On 8 May, the second round of the 2022 South Ossetian presidential election took place, and Bibilov was defeated by Alan Gagloev.[14] Gagloev had been regarded by observers as less supportive of the idea of holding a referendum to join Russia, saying that Russia at the time was "still busy with other issues, I think with more serious ones". He also said that the initiative had not been properly organized with Russia and that such a one-sided move could "discredit Russia's image in South Ossetia".[15] Still, Gagloev stated that a referendum would still be held after having been elected. He said that it would happen "as soon as the right time comes" and declared that "South Ossetia has been and is ready today to join the Russian Federation".[16] Later, on 13 May, Bibilov, still as incumbent president, announced that a referendum on merging South Ossetia into Russia would take place on 17 July 2022.[17] However, on 30 May, Gagloev said the referendum would be suspended until consultations with Russia were complete.[18]

Parallels with Abkhazia[edit]

Due to their similar situation and history, Abkhazia and South Ossetia are often discussed together.[5] This has led to worries that Abkhazia could also be annexed by Russia.[19] However, Abkhazia is notably more independent from Russia than South Ossetia.[5] In 2016, following South Ossetian announcements that a referendum would be organized to join Russia, the Prime Minister of Abkhazia Artur Mikvabia said that similar actions would not be taken by Abkhazia. Mikvabia stated that "we want to be an independent country and a reliable and loyal ally of great Russia" but that "we have a different situation" from South Ossetia, saying that South Ossetian motivations were largely based on the division of the Ossetian ethnicity between Russia and South Ossetia according to him, which was not the case of the Abkhazians.[20] Abkhazia, more precisely the secretary of the Security Council of Abkhazia Sergei Shamba, also responded to the 2022 South Ossetian calls for a referendum on annexation by Russia, expressing Abkhazia's support for Ossetian unification within the Russian state but stating that the Abkhazian population and political elite preferred independence.[21]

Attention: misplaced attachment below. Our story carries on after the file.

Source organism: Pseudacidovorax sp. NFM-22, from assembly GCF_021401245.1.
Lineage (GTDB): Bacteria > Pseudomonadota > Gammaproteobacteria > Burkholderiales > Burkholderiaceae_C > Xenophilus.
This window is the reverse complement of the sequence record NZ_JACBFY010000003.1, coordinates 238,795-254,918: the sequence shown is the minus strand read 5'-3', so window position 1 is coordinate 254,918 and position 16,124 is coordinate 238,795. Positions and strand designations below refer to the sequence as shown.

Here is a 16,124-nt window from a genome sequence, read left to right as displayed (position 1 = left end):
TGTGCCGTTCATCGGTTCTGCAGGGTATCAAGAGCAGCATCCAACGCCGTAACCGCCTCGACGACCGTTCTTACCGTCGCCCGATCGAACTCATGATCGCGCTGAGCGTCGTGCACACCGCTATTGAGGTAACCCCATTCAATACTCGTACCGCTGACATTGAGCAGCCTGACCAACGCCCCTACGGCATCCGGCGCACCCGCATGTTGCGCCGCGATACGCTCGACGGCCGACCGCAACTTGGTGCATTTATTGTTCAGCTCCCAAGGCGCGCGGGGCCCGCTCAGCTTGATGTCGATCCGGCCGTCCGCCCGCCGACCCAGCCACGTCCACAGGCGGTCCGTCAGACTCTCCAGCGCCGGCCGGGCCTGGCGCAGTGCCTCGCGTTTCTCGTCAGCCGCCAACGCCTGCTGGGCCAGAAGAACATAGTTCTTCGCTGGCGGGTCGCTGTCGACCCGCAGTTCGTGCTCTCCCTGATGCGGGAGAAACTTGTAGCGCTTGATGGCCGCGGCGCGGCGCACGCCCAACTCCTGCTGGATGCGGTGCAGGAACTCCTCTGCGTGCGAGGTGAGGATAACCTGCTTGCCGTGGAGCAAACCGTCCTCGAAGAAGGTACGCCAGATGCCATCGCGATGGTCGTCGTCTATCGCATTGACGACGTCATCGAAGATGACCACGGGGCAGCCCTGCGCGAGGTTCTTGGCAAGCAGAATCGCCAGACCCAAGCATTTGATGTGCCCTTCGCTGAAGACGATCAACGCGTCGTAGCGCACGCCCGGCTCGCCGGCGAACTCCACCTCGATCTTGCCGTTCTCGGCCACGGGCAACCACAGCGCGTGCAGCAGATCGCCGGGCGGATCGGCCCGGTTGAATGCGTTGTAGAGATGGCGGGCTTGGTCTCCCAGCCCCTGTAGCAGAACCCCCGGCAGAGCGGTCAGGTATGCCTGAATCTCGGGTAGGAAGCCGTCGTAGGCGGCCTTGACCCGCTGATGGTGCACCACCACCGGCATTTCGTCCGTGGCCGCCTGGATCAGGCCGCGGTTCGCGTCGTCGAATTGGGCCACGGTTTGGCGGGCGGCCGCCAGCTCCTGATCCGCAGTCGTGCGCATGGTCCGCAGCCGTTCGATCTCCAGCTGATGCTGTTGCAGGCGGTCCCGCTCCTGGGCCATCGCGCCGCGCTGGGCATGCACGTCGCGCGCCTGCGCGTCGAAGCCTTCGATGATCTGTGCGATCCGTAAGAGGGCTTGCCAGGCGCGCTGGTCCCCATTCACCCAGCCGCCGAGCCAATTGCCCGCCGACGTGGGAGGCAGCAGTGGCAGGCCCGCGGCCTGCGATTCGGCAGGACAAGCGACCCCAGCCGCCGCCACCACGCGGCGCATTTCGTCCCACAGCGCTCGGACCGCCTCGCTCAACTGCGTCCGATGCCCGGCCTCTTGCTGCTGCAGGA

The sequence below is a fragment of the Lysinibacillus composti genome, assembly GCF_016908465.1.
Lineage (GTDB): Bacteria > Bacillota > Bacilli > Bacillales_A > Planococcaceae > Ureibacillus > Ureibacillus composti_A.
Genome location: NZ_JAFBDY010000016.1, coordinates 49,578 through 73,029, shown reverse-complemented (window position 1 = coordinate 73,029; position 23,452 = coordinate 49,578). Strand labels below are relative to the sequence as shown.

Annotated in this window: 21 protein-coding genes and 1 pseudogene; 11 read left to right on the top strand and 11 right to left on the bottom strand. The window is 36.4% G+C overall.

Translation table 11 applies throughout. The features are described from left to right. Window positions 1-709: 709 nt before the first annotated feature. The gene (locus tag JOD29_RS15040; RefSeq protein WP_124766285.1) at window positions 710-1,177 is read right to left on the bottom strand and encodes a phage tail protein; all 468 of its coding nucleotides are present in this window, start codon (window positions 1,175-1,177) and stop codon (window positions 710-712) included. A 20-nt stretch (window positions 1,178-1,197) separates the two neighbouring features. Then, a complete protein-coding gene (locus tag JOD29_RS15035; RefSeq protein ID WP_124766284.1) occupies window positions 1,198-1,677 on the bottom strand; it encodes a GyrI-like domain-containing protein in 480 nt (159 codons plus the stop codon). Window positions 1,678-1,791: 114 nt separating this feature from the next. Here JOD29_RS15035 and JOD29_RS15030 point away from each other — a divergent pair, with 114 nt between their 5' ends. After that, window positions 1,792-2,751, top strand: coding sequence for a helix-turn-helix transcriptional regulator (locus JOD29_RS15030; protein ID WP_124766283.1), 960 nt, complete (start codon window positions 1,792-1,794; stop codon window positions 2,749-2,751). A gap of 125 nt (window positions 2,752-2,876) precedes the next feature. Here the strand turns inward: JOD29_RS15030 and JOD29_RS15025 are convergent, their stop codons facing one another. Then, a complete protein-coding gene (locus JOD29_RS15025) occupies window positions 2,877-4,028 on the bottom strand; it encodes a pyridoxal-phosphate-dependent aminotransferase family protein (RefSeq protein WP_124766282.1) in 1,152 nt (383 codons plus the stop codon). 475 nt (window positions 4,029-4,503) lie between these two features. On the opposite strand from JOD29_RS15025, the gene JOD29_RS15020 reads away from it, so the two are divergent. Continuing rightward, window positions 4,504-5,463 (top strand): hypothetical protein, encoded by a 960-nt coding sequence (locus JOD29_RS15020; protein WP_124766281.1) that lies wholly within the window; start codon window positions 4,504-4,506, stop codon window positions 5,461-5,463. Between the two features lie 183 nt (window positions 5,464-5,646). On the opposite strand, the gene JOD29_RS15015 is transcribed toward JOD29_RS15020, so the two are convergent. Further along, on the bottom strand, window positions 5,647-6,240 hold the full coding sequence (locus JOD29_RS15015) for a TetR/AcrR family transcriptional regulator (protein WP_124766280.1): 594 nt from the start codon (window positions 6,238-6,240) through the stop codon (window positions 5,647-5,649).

See also[edit]


  1. ^ Jones, Stephen F. (10 June 2014). "South Ossetia's unwanted independence". openDemocracy.
  2. ^ a b Bustos, Àlex (2 August 2022). "Abkhazia and South Ossetia: Russia's friends, Georgia's headache". Nationalia.
  3. ^ de Waal, Thomas (16 July 2019). "Abkhazia and the Danger of "Ossetianization"". Carnegie Europe.
  4. ^ "Ex KGB Head Beats Human Rights Activist for South Ossetia Presidency". Novinite. 9 April 2012.
  5. ^ a b c d Fuller, Liz (30 May 2016). "South Ossetia Postpones Referendum On Accession To Russian Federation". Radio Free Europe/Radio Liberty.
  6. ^ Fuller, Liz (20 October 2015). "Crimea-Style Referendum On South Ossetia's Horizon". Radio Free Europe/Radio Liberty.
  7. ^ Krasilnikov, Stanislav (11 April 2016). "President: South Ossetia plans to hold referendum on becoming part of Russia before August". TASS.
  8. ^ "Референдум о вхождении Южной Осетии в Россию могут отложить, заявил Бибилов" (in Russian). RIA Novosti. 2 June 2017.
  9. ^ a b Kucera, Joshu (31 March 2022). "South Ossetia says it will seek to join Russia". Eurasianet.
  10. ^ ""No bulletproof vests and equipment" - soldiers from South Ossetia refuse to fight in Ukraine". JAMnews. 1 April 2022.
  11. ^ Grobman, Ekaterina (31 March 2022). "Вопрос о присоединении Южной Осетии к России будет решаться после выборов в республике". Vedomosti (in Russian).
  12. ^ Grzegorczyk, Marek (1 April 2022). "South Ossetia again mulls referendum on joining Russia, but even Moscow doesn't seem keen". Emerging Europe.
  13. ^ "'Unacceptable': Georgia condemns proposed separatist referendum on joining Russia". Euronews. 31 March 2022.
  14. ^ "Russian ruling party endorsed Bibilov for re-election in separatist Tskhinvali". Caucasus Watch. 17 February 2022.
  15. ^ "Opposition leader wins first round in South Ossetia presidential poll". OC Media. 11 April 2022.
  16. ^ "Gagloev: not right time for referendum on joining Russia". Caucasian Knot. 11 May 2022.
  17. ^ "Georgia's breakaway region to hold referendum on joining Russia in July: leader". France 24. 13 May 2022.
  18. ^ "Georgian breakaway territory suspends announced referendum on joining Russia - decree". Reuters. 30 May 2022.
  19. ^ Coffey, Luke (2 January 2015). "Is Russia overstretching itself?". Al Jazeera English.
  20. ^ "De facto Abkhazia refuses to hold referendum on joining Russia". 10 June 2016.
  21. ^ Craw, Victoria (31 March 2022). "Georgia breakaway region of Abkhazia has no plans to follow South Ossetia in joining Russia, leaders say". i.